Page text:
The so-called "tram on tyres" are a particular kind of LRTs/trams; they are also (and more correctly) called "intermediate systems" mixing trolleybus and tram features. The concept of tram on tyres is very recent and derives from the research of a flexible and reversible vehicle, which works mostly in guided mode (in order to maximize the system capacity, the performances and the minimization of the dynamic envelope) but able to switch in trolleybus mode, or, in some cases, running in the road traffic with autonomous power supply (batteries, diesel engine, etc.) like a normal bus. This feature could be very important in the ancient city centers of many towns, characterized by narrow roads and by pre-existing elements (e.g. buildings, monuments, etc.) which cause difficulties in the insertion of heavy infrastructures (such as the ordinary tram rails). Tram on tyres can be classified in order to their guidance system (mechanical guidance by a central monorail,optical guidance,magnetical guidance); at the present date, only the mechanical guidance systems seems to have a real diffusion, while the virtual guidance ones (optical or magnetical) encountered remarkable problems since their first applications.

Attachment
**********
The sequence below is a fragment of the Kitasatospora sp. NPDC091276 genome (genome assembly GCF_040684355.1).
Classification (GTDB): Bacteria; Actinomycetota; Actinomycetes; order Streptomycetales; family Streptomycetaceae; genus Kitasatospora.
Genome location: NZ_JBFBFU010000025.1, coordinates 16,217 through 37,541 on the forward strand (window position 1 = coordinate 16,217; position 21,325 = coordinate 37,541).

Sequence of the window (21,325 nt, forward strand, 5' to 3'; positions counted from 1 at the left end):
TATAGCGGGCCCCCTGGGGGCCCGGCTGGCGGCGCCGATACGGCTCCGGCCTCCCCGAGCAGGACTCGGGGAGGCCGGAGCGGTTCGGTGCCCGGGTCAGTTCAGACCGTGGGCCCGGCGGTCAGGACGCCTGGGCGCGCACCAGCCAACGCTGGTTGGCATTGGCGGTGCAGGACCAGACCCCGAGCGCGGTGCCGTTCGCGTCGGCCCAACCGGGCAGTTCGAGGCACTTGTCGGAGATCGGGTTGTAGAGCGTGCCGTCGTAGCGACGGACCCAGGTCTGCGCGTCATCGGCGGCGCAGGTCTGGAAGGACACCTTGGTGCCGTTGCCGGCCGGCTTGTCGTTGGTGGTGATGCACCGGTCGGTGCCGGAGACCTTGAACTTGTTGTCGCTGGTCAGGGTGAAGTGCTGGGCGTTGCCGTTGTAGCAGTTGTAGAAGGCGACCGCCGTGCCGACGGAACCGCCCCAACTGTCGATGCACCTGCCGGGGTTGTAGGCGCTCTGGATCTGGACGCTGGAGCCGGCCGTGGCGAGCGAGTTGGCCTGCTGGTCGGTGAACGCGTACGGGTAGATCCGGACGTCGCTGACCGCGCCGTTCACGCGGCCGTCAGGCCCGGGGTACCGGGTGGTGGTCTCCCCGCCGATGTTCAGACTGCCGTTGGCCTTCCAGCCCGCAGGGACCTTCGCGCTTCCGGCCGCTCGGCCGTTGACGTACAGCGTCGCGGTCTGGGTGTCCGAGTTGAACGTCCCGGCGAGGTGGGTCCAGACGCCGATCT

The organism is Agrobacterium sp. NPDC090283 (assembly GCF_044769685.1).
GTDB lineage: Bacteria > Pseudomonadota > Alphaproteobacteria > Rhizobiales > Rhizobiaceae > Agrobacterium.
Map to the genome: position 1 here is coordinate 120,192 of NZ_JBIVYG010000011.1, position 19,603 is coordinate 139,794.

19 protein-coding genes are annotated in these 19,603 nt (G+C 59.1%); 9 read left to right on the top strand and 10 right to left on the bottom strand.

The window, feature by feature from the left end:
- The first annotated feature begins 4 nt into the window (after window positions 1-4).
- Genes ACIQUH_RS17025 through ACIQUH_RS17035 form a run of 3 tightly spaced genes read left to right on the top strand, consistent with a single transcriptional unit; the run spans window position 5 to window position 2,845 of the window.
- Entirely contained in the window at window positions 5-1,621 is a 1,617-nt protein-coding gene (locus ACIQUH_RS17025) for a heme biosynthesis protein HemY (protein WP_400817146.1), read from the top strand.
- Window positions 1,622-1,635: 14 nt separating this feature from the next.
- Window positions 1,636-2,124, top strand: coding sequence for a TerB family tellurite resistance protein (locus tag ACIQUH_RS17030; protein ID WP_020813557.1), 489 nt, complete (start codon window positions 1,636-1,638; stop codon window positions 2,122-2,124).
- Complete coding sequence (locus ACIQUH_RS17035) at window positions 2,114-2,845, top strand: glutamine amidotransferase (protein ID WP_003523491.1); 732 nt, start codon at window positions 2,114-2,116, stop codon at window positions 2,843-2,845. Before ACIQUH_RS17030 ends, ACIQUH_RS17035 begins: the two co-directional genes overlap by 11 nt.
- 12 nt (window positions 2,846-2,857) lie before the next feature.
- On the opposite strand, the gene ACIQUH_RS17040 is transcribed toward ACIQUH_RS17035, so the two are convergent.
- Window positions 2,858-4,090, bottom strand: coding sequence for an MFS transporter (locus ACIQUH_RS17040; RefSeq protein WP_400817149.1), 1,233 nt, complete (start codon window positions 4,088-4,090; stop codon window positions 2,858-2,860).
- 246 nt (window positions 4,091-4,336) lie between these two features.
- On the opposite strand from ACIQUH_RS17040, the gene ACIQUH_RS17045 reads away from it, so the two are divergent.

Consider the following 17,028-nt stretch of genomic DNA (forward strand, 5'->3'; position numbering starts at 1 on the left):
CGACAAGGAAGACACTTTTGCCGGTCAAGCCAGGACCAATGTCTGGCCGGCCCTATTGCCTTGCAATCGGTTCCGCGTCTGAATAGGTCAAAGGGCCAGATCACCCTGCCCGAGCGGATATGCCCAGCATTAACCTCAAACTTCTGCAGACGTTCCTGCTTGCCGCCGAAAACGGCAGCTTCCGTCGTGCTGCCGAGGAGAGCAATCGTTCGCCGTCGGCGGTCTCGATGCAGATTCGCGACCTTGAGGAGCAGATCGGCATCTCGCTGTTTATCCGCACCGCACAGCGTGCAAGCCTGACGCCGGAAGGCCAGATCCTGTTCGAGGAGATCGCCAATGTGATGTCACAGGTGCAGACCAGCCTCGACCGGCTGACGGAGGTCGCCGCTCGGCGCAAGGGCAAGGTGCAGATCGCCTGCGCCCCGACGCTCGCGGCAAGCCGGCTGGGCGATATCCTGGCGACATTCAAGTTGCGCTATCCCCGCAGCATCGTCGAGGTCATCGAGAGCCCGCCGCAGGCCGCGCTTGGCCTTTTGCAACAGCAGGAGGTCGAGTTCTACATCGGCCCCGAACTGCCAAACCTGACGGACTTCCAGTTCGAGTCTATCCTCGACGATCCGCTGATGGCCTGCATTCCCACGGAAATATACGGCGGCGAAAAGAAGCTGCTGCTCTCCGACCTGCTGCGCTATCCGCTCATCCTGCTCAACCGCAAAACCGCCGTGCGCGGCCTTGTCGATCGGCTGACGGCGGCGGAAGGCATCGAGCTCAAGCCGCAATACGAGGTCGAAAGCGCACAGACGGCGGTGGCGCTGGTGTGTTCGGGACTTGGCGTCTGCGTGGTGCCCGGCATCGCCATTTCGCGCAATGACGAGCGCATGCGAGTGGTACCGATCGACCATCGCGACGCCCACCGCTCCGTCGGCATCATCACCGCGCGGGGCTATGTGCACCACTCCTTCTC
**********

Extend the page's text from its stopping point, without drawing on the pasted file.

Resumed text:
The so-called "tram-trains" are another particular kind of LRTs/trams; their concept derives from the intention to integrate suburban railways (pre-existing lines which connect the urban centers with the districts areas) and tram lines (running inside the urban perimeter). This requires some fundamental common features between tram and local railway network, first of all the adoption of the same rail gauge. If the tram and the railway network have a different voltage, it's necessary the adoption of dual voltage vehicles, able to run both in tram mode (normally with 600/750 V DC overhead power supply) and in train mode (e.g. 15/25 KV AC if the line is electrified or with diesel autonomous power supply if the railway isn't electrified). Karlsruhe Stadbahn (Germany) is an emblematic case of properly said tram-train, with trams equipped with on-board inverters in order to switch from tram mode (750 V DC) to train mode (15 kV AC) and viceversa; this dual voltage cars share part of their route with suburban and regional ordinary trains. Kassel system (Germany) shows another interesting feature: the adopted rolling stock is able to run along the unelectrified railway sections switching from tram electric voltage (750 V DC) to an autonomous diesel power supply. In some other cases, the tram network simply reuses or incorporates some dismantled or under utilized railway tracks (e.g. Manchester Metrolink), without any real tram-train track sharing operations.